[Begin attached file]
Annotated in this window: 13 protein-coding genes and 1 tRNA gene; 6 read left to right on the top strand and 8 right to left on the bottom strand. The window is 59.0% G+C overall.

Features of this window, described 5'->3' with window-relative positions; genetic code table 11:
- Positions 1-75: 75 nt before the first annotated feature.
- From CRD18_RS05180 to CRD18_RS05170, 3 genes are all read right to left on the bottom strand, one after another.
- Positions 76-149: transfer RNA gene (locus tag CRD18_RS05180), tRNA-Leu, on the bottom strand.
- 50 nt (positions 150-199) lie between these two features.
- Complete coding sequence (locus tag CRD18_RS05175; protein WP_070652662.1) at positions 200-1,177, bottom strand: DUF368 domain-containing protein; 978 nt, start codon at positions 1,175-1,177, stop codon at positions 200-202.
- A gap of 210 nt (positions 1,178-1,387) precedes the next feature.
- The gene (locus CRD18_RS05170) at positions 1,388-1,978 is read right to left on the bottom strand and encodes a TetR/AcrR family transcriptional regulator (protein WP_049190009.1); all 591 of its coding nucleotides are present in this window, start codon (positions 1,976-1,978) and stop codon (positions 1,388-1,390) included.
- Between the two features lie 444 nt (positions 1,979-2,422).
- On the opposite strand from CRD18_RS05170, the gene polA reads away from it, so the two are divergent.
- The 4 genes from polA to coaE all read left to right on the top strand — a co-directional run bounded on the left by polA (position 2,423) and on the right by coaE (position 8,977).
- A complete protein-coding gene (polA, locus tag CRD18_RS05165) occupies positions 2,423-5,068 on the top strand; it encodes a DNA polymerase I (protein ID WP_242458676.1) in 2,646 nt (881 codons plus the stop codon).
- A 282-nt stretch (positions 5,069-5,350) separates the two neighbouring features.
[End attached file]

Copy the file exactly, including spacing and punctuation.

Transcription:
Annotated in this window: 13 protein-coding genes and 1 tRNA gene; 6 read left to right on the top strand and 8 right to left on the bottom strand. The window is 59.0% G+C overall.

Features of this window, described 5'->3' with window-relative positions; genetic code table 11:
- Positions 1-75: 75 nt before the first annotated feature.
- From CRD18_RS05180 to CRD18_RS05170, 3 genes are all read right to left on the bottom strand, one after another.
- Positions 76-149: transfer RNA gene (locus tag CRD18_RS05180), tRNA-Leu, on the bottom strand.
- 50 nt (positions 150-199) lie between these two features.
- Complete coding sequence (locus tag CRD18_RS05175; protein WP_070652662.1) at positions 200-1,177, bottom strand: DUF368 domain-containing protein; 978 nt, start codon at positions 1,175-1,177, stop codon at positions 200-202.
- A gap of 210 nt (positions 1,178-1,387) precedes the next feature.
- The gene (locus CRD18_RS05170) at positions 1,388-1,978 is read right to left on the bottom strand and encodes a TetR/AcrR family transcriptional regulator (protein WP_049190009.1); all 591 of its coding nucleotides are present in this window, start codon (positions 1,976-1,978) and stop codon (positions 1,388-1,390) included.
- Between the two features lie 444 nt (positions 1,979-2,422).
- On the opposite strand from CRD18_RS05170, the gene polA reads away from it, so the two are divergent.
- The 4 genes from polA to coaE all read left to right on the top strand — a co-directional run bounded on the left by polA (position 2,423) and on the right by coaE (position 8,977).
- A complete protein-coding gene (polA, locus tag CRD18_RS05165) occupies positions 2,423-5,068 on the top strand; it encodes a DNA polymerase I (protein ID WP_242458676.1) in 2,646 nt (881 codons plus the stop codon).
- A 282-nt stretch (positions 5,069-5,350) separates the two neighbouring features.